Cell Project Space presents a newly commissioned work by the artist duo Peles Empire. As a continuous approach to their practice the artists have used the armory room of a 19th Century Romanian castle as a starting point for the exhibition’s construct. They have created 3D interpretations using original photographic documentation of the castle’s interior and artifacts and reproduced these into two-dimensional renderings. This complex process of evolution transcends collage and deconstruction to present a dissemination of the original thought.
FORMATION brings together a group of sculptural and digital print works, which explore the potential of a historical space and transforms it into physical material. Space is expanded by utilising A3 black and white photocopies cut and pasted into backdrops of digital pastiche. Two screens of thickly montaged black and white photocopies divide the gallery into three equally sized adjoining chambers, enabling the spaces to be entirely enveloped by a distorted view of the armory room; traces of the castle contents nestle within a field of reprographic noise. In this instance the imagery only touches the edge of its original subject matter giving an impression of parts left to signify a whole.
Set against a digital print the artists combine an unlikely combination of material, ceramic works made in unglazed white porcelain merge with the porous coarse qualities of black grog, a material often designated for architectural projects. Its brittle harsh nature is set against the matt black sheen of carbon photocopy ink. Adding to this complex web of relationships between various methods of production and references is a play on assumed opposites; photographic versus abstract, hand-made versus mass-produced, Classical versus the Post-modern. Binding all this together, though, the castle armory is ever present, resisting one viewpoint and becoming more liquid than solid or both at the same time.
Ornamentation and decoration is suggested here, however, Peles Empire refuse their work to be purely gestural, considering this to be insufficient. Instead the problematic properties of material combinations are left to metamorphose throughout the gallery, threatened by the possibility of imminent collapse. This contrast between the fragile nature of ceramics with the raw energy of visual imagery holds back the possibility of the work taking a definitive form but exposes the potential of transformed material.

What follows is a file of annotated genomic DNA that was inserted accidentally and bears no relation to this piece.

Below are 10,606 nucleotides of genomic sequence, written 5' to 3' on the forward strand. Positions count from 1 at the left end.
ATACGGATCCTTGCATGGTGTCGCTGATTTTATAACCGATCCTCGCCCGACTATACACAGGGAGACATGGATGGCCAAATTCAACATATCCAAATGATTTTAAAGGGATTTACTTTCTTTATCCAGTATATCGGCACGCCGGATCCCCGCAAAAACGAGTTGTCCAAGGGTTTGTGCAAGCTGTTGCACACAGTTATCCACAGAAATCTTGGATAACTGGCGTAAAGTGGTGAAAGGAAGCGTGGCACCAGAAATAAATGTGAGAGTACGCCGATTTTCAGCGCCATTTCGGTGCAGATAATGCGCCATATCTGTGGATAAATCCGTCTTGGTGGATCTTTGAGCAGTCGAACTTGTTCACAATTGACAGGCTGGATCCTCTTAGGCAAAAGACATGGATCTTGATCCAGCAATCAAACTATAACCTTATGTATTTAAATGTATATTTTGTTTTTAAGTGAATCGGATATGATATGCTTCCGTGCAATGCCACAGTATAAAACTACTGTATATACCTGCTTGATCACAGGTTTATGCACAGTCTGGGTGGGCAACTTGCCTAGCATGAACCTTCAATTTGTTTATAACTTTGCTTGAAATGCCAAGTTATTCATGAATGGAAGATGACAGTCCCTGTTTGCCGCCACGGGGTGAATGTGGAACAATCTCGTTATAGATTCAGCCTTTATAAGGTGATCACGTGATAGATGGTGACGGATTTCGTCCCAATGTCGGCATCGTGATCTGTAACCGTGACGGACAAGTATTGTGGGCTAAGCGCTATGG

Founded in 2005 Peles Empire is a collaborative work by Katharina Stoever and Barbara Wolff. The project borrows its name from the Romanian castle Peles, built between 1893 and 1913 at the foot of the Carpathian Mountains, The rooms of the existing castle copy a range of past architectural styles, combining Art Deco, Orientalism, Renaissance and Rococo. The creators of Peles opposed any current design trend by establishing an almost ironic representation of the ‘ideal’ castle. Stoever and Wolff have reproduced over ten rooms of the castle since the project began and have collaborated with a range of artists. They have based themselves in Frankfurt, Los Angeles and London and have collaborated with artists in over 30 exhibitions. The project now consists of two exhibition spaces in London and Cluj.
In 2012 Peles Empire were included in ‘entrance, entrance’, curated by Isobel Harbison, Temple Bar, Dublin, ‘Young London’, V22, and ‘Bold Tendencies’, London. In 2011 they were selected for Frieze Projects ’ at the Frieze Art Fair, London with previous exhibitions in 2009 including ‘Men’, ORTON.nl, Rotterdam; and ‘The Big Armory,’ Maes & Matthys Gallery, Antwerp. In 2007 they were invited by MAK Center for Art & Architecture at the Schindler House, Los Angeles to exhibit in ‘The Mystery of Life’. In March 2013 the artists will have a solo exhibition at Kunstmuseum Stuttgart, Germany, and a solo exhibition in May 2013 at GSS, Glasgow.